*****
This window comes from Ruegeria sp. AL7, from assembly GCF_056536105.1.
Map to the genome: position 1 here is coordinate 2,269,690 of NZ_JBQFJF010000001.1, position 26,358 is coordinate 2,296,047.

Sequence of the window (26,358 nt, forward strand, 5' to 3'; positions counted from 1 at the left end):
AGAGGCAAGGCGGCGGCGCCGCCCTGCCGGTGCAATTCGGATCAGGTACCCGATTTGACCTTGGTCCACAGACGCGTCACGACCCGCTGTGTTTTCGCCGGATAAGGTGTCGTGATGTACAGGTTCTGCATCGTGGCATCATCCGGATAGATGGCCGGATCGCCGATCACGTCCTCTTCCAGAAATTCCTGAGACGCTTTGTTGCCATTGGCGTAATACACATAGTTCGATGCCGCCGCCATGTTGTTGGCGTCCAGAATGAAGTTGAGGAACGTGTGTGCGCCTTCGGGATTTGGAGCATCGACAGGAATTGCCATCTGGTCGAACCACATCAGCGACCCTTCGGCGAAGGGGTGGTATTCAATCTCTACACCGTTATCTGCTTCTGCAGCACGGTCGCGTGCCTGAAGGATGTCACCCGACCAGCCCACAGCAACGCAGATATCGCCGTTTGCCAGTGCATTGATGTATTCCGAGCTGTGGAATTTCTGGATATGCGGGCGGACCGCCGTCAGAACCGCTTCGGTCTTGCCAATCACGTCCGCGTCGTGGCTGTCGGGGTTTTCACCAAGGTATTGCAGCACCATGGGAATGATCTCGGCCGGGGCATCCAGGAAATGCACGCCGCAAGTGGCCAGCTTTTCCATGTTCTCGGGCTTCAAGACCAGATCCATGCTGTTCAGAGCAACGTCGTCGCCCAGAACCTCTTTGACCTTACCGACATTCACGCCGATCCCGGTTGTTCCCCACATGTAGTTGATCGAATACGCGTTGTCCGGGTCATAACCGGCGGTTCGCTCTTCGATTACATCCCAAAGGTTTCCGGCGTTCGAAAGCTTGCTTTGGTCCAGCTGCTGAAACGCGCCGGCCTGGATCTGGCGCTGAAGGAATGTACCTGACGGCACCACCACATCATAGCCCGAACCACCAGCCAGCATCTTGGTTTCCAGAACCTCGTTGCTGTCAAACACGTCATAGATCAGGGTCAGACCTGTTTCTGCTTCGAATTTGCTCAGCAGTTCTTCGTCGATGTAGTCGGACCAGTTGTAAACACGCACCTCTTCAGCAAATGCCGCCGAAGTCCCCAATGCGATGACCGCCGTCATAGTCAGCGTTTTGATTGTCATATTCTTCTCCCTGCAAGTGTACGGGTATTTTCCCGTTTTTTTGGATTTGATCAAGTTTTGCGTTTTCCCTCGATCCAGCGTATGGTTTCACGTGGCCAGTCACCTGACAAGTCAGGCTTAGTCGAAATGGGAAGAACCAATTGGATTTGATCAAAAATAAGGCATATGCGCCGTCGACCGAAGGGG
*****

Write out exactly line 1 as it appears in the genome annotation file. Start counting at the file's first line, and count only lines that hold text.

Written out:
This window comes from Ruegeria sp. AL7, from assembly GCF_056536105.1.